Salesforce to Retire Workflow Rules and Process Builder

Share this article...

Rumors have been swirling for quite some time about the potential for Workflow Rules and Process Builder retirement – and it’s true, it really is happening. 

Salesforce has been rapidly enhancing Flow’s functionality and encouraging us to move away from using Workflow Rules and Process Builder. If you’ve been keeping a close eye on the support documentation on Salesforce Help or Trailhead, you may also have noticed that the advice on which automation tool to use has been updated to the following message:

“For all behind-the-scenes automation needs, we recommend that you use Flow Builder.” Trailhead: Choose the Right Automation Tool

In this article, we’ll examine the current retirement timeline. Plus, we’ll provide you with some ideas and resources to get started.

Workflow Rules and Process Builder Retirement Timeline

During Dreamforce ‘21, Patrick Stokes (the Product Manager responsible for the retirement ) explained there would be a formal end-of-life roadmap, governed by an end-of-life council.

As of Winter ’23, you can no longer create Workflow Rules, however, you can still activate, deactivate, and edit any existing Workflow Rules. From Summer ’23, you will no longer be able to create Process Builder Processes either! You should now build all new automation using Flow Builder and start planning to move existing automaitons to Flow.

Why are Salesforce Retiring Workflow Rules and Process Builder?

Much of the value in a CRM tool lies in automating manual tasks. By automating repetitive, time consuming tasks, we can free up time to perform activities that generate new sales and improve customer retention. This is where the money is – and this is the true ROI (return on investment) that Salesforce can provide.

Salesforce have always understood the importance of automation and provided multiple tools over the years. Each tool seemed to be a better version of the last, giving us new ways to create ever more complex process automation, using clicks not code.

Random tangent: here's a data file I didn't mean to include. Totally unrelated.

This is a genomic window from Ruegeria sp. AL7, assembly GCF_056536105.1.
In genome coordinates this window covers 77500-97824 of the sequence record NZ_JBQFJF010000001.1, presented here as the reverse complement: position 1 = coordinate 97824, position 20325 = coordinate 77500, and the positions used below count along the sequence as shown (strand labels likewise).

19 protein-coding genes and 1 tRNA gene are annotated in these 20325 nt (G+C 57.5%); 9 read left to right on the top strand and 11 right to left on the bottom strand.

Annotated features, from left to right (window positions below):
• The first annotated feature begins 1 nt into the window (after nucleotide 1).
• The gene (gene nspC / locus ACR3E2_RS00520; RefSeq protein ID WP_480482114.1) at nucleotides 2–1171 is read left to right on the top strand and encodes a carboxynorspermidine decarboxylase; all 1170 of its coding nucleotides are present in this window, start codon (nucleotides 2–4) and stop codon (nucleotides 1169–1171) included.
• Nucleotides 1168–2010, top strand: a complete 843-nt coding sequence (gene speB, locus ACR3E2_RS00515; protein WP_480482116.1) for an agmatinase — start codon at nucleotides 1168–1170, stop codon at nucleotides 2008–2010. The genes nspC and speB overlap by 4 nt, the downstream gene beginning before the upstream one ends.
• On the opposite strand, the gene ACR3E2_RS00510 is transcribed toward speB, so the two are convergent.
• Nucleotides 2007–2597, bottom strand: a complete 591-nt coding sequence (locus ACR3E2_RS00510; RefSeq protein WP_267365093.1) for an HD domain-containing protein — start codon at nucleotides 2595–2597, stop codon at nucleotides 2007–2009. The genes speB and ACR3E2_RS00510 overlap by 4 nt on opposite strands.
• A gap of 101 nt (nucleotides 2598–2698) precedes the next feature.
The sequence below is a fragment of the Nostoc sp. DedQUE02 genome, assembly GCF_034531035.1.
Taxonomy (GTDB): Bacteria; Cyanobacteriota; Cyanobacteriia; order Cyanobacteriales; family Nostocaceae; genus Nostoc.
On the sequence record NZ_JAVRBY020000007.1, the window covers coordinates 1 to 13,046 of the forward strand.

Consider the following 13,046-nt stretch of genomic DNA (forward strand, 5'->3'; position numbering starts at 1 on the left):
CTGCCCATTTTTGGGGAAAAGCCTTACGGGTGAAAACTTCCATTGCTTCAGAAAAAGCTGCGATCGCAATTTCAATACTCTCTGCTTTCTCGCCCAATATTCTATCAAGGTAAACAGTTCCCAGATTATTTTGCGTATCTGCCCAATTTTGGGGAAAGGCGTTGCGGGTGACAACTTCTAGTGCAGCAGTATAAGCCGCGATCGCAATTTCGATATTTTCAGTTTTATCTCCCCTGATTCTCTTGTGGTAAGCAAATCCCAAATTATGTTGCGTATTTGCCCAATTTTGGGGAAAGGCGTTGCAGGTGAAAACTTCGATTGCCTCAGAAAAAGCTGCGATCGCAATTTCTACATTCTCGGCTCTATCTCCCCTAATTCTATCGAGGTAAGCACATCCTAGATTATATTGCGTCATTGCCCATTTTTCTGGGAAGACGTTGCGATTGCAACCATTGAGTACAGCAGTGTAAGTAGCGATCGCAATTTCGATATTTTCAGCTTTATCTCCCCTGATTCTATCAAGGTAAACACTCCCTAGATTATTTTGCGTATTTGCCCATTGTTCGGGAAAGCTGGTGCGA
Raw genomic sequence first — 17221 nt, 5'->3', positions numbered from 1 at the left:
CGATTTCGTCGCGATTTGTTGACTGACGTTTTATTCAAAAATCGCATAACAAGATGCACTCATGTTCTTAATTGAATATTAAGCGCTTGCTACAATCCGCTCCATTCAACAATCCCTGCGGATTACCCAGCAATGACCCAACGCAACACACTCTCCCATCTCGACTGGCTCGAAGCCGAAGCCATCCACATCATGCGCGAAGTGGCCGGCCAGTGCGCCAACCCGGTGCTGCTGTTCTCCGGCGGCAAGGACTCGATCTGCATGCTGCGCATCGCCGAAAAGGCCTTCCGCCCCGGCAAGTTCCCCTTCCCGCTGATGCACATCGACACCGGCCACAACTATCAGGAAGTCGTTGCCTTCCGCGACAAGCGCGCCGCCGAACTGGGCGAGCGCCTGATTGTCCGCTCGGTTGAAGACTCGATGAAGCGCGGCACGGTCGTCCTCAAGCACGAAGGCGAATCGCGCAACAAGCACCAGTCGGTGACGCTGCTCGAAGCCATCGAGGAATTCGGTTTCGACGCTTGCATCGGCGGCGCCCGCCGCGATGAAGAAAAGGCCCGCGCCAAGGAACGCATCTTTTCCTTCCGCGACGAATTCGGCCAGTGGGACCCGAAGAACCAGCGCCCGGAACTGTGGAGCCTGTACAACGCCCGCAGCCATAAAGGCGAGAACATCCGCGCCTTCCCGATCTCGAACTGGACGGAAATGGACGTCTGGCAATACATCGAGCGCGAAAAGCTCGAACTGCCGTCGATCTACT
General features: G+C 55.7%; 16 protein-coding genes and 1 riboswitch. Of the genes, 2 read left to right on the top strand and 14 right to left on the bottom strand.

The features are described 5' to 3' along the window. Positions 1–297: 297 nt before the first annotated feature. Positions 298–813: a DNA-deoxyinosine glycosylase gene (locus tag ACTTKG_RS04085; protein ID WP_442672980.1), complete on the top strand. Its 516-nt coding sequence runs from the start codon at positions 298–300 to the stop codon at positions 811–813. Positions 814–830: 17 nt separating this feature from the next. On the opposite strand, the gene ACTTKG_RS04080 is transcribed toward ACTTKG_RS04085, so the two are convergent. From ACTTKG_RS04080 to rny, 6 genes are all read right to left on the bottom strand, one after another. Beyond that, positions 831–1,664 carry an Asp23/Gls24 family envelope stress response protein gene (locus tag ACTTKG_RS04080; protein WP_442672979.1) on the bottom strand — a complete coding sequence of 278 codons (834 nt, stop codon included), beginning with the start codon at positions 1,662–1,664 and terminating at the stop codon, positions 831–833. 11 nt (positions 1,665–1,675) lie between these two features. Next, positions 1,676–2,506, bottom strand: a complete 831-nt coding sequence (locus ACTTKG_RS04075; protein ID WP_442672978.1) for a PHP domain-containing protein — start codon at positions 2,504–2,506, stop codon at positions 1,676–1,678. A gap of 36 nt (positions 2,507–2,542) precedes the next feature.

READ MORE: The History & Future of Salesforce Automation

Salesforce have ended up supporting several automation tools with overlapping capabilities – the main three being Workflow Rules, Process Builder, and Flow.

There are several problems with having multiple tools:

  • It’s difficult to get an overall picture of your automations and your automation health when they are spread across several products.
  • Businesses’ automation requirements are becoming ever more complicated, requiring more sophisticated tools.
  • It’s costly and time consuming to maintain and enhance multiple tools – therefore, it makes sense to work on developing just one of the three tools. Salesforce can now focus on enhancing and future-proofing Flow.

Why Flow?

Flow is capable of so much more than either Workflow Rules or Process Builder, and the majority of parity gaps have been addressed.

In particular, Flow offers:

  • Better overall performance.
  • Functionality to improve high-volume automation such as Fast Field Updates (Before Save).
  • Powerful error handling and debugging.
  • Repeatable and reusable functionality such as the use of Sub-Flows.
  • Additional features such as Screen Flows.

That only scratches the surface of what Flow has to offer…

What Next?

Whilst there’s no need to panic about the Workflow Rule and Process Builder retirement, there is certainly a level of momentum required at this point. Depending on the age and complexity of your org, you could have hundreds if not thousands of automations.

Let’s be very clear here – the migration tool from Salesforce are a great resource, but they are not the answer to all your migration needs. The current Salesforce migration tool is a 1-1; this means that 100 Workflow Rules would create 100 Flows. This is a problem…as using the tool could create hundreds of Flows!